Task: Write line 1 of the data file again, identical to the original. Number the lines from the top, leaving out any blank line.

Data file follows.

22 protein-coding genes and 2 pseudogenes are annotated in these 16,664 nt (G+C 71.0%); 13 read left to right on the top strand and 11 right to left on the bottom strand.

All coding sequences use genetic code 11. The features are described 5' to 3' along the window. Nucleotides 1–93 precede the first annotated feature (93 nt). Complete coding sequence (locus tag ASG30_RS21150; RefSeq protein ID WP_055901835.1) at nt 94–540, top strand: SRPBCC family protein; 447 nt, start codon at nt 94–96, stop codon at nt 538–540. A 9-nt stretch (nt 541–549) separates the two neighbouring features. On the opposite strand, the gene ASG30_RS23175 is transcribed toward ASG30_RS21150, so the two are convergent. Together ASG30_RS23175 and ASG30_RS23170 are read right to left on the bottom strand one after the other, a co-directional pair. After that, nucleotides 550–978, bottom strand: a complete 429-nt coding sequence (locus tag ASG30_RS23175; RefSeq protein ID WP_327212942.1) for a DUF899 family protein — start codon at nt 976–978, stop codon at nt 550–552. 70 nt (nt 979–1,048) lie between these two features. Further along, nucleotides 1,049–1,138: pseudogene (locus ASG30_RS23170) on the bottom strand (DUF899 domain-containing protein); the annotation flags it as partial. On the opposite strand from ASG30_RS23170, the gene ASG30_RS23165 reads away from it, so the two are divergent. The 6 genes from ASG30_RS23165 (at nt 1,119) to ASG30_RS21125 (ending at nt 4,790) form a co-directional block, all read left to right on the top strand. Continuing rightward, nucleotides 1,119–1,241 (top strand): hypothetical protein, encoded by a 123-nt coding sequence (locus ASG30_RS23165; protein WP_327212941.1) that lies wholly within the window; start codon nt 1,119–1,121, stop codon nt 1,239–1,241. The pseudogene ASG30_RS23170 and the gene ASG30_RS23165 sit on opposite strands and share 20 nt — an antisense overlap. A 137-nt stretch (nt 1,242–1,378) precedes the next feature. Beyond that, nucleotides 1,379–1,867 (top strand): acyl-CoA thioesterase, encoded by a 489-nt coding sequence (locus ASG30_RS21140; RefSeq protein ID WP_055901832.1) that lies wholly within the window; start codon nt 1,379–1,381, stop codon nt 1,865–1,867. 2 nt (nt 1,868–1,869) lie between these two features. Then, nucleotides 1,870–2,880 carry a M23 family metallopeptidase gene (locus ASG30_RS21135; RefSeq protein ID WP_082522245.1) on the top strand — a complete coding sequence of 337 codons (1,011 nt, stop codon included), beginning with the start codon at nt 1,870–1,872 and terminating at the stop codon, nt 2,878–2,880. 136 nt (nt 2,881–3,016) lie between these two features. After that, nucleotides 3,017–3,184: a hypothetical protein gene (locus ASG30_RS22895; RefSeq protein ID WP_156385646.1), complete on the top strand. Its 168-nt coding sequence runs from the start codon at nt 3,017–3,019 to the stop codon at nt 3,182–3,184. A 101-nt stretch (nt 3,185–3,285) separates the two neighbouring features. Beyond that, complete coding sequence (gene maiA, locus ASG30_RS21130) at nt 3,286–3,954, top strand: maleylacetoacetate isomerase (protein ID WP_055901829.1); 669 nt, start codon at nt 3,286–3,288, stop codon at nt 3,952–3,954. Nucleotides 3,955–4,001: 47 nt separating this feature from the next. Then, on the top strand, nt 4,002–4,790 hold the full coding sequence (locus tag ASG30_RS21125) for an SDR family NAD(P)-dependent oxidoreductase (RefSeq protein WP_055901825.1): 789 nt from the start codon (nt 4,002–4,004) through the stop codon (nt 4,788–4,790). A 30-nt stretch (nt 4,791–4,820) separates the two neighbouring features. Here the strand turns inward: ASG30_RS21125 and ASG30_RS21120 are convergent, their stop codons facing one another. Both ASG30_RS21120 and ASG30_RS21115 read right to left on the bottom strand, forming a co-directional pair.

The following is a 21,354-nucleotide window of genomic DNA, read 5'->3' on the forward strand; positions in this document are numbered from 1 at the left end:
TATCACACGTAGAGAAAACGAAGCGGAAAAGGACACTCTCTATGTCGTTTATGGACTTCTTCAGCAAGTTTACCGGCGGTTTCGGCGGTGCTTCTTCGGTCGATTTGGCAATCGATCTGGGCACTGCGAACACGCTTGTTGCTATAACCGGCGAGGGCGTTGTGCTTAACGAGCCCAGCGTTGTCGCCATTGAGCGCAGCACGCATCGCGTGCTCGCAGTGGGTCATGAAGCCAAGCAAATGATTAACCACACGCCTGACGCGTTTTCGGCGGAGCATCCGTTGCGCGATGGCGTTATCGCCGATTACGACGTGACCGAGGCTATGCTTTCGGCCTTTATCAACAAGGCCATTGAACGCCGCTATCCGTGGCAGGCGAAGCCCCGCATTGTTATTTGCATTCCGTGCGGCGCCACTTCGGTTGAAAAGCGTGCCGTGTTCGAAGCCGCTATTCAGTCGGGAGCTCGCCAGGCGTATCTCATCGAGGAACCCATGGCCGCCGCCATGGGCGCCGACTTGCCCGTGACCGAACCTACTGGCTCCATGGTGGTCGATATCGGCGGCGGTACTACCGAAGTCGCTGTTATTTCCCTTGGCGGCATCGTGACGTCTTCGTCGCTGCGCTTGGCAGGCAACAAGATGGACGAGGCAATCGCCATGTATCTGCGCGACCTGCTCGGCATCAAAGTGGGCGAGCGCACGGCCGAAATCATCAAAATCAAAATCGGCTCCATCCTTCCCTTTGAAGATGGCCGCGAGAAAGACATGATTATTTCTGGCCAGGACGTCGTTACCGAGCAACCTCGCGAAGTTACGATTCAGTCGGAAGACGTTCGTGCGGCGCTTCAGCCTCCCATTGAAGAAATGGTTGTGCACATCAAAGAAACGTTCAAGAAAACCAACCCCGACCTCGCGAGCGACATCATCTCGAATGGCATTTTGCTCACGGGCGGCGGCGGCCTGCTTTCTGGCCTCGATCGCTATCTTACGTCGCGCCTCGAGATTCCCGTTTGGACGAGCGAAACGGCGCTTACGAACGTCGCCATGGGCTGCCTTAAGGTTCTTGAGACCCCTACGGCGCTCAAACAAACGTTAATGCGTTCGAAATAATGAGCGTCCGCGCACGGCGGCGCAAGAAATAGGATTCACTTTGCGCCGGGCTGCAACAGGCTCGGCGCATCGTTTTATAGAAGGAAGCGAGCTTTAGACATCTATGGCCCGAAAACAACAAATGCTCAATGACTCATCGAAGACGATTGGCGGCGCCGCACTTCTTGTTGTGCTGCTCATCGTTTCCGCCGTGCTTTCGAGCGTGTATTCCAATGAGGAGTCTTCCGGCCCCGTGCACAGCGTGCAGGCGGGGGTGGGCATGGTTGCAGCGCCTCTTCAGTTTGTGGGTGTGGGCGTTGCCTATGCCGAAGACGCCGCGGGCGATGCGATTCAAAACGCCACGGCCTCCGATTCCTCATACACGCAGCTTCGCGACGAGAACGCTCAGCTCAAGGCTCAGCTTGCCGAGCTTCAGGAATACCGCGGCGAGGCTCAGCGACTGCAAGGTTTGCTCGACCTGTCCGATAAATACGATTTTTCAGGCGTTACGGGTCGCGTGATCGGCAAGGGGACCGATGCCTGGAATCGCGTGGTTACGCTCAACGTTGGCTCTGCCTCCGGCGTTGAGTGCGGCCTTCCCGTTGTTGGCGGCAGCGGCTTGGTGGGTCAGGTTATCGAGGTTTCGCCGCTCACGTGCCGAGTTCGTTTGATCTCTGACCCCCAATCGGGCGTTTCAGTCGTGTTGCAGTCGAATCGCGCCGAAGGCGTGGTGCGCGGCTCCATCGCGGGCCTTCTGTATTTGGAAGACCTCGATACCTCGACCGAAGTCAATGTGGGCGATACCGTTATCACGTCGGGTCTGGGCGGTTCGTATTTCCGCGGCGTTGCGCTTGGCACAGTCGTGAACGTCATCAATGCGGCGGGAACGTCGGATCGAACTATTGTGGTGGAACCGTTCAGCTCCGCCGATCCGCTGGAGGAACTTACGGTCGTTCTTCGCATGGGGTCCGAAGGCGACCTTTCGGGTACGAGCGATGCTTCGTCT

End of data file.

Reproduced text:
22 protein-coding genes and 2 pseudogenes are annotated in these 16,664 nt (G+C 71.0%); 13 read left to right on the top strand and 11 right to left on the bottom strand.